Sound familiar? It's kind of incredible that Texas' roster is comprised of 9 Top 100 recruits, inclusive of 5 returnees (and 3 freshmen, 1 transfer) who have combined to win 1 NCAA Tournament game. Yet for all this accumulated talent, Texas has but one marginal NBA prospect in Taylor (who, it should be noted, was the lowest-rated recruit of Texas' scholarship players).
For Smart, this means that there's talent on the roster. Hopefully, Smart coaxes a Malcom Brown/Jordan Hicks type season out of Taylor, maximizing his potential. Maybe, Cameron Ridley and Prince Ibeh post a Mykkele Thompson breakout senior season. Perhaps Texas' freshmen recruits are underrated and come in Connor Williams ready.
On the flip side, there's concern that maybe these guys weren't that talented to begin with. Without singling out the culprits, the narrative states neither the NBA nor NFL is buying much stock in Austin right now. What kind of magic can Shaka conjure up to change that worldview?
Opting for familiarity in his coaching staff
"We’re in a situation where we want to make sure our guys know exactly what we want them to do. We might not have as much in as we would have if our staff was here for several years but that’s OK. I think it’s about doing the things you want to do well more so than having everything in." - Shaka Smart [s]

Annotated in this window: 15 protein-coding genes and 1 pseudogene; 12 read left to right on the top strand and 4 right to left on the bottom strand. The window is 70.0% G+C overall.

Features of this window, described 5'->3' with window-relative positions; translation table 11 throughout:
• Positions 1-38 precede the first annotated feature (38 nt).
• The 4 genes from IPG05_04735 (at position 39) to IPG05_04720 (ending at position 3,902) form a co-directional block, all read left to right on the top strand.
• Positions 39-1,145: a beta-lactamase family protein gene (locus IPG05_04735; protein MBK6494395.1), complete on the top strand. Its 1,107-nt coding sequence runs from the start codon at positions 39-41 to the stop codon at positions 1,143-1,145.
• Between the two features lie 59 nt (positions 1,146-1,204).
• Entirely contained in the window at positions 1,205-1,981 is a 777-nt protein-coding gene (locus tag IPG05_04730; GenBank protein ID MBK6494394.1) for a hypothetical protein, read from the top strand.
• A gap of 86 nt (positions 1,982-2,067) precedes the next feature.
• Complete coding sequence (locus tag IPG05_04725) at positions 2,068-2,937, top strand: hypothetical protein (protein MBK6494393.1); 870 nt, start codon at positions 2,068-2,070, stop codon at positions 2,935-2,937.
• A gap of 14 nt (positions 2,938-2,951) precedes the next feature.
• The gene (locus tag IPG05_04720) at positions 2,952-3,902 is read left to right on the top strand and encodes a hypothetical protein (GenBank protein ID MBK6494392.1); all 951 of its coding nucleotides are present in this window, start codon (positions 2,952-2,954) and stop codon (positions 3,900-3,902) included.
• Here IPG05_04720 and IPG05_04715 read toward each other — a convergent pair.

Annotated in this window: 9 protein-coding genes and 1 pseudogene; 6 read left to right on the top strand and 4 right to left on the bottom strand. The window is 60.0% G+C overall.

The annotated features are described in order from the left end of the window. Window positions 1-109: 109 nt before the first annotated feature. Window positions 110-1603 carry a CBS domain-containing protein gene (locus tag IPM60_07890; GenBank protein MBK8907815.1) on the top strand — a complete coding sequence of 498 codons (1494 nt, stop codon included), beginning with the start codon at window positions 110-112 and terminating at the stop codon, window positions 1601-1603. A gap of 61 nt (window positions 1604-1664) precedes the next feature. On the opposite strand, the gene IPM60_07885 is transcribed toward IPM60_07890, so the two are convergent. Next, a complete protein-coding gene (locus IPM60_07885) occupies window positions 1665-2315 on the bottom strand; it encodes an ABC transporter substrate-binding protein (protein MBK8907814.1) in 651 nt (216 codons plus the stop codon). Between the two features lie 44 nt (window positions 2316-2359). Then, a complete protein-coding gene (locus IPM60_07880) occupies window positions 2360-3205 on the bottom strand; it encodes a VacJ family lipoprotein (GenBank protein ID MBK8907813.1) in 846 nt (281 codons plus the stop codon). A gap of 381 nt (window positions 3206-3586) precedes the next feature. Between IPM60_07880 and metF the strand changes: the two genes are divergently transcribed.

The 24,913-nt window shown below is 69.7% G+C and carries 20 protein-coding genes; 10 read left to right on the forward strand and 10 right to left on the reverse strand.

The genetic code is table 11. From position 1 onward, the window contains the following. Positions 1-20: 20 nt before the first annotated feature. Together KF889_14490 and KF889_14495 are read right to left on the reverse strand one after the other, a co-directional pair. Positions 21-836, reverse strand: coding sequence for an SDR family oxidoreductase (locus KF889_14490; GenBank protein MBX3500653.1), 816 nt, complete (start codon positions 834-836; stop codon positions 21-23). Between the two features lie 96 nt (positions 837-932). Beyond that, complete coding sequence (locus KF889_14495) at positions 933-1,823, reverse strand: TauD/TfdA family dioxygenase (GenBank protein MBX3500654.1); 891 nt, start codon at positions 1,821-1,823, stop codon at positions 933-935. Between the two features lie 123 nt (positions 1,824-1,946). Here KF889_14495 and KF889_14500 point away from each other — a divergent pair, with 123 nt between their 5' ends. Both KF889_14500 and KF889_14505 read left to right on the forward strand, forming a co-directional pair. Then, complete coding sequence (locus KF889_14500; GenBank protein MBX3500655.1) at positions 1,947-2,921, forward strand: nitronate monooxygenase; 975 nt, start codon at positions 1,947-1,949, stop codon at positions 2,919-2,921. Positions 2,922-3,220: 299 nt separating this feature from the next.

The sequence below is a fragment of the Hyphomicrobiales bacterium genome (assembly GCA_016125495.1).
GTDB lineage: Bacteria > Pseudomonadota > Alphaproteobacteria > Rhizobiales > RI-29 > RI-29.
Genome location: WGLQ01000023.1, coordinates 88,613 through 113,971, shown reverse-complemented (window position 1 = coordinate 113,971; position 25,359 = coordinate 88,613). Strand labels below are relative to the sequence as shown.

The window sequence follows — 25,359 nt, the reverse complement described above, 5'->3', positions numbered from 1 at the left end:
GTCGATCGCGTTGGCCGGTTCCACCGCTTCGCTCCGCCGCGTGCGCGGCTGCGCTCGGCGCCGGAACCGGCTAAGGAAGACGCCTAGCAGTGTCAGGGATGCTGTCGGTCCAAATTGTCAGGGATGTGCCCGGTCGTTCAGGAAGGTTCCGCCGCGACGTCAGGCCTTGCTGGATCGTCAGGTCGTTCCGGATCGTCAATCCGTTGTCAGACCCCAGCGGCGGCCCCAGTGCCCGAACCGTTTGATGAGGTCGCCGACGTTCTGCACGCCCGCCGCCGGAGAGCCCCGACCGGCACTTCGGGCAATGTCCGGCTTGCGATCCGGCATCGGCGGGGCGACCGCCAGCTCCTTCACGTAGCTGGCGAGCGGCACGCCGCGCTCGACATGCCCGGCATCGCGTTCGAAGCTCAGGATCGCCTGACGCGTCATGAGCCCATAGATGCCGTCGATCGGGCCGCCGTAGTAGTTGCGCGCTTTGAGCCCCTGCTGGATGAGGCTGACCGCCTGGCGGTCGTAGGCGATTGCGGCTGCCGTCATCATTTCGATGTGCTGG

I won't rehash Scipio's opuses about the Shawn Watson era, but in retrospect it's clear that Strong opted for comfort and familiarity in his coaching staff. Simply put, he made some wrong decisions that put him at a significant disadvantage not only on the recruiting trail, but also with the on-field product. Texas fielded an initially strong defense but was (is?) a comedy of errors on offense and special teams. Likewise, Longhorns fans expect Smart's "havoc" coaching style to continue paying Barnesian dividends on D, but are hedging bets on whether Texas' O will discontinue stagnation.
Who's Shaka working with? Smart opted to retain two assistants from his VCU staff, Mike Morrell and David Cason, while bringing in a seasoned ex-head coach in Darrin Horn. None splash hires. Cason, who has experience coaching at Tulsa and TCU, is ostensibly Smart's pipeline to the state of Texas. Texas had two appealing "keep" candidates from Rick Barnes' staff: S&C coach Todd Wright and basketball ops staffer Jai Lucas. Smart retained Lucas but not Smart, presumably to retain a Texas pipeline connection.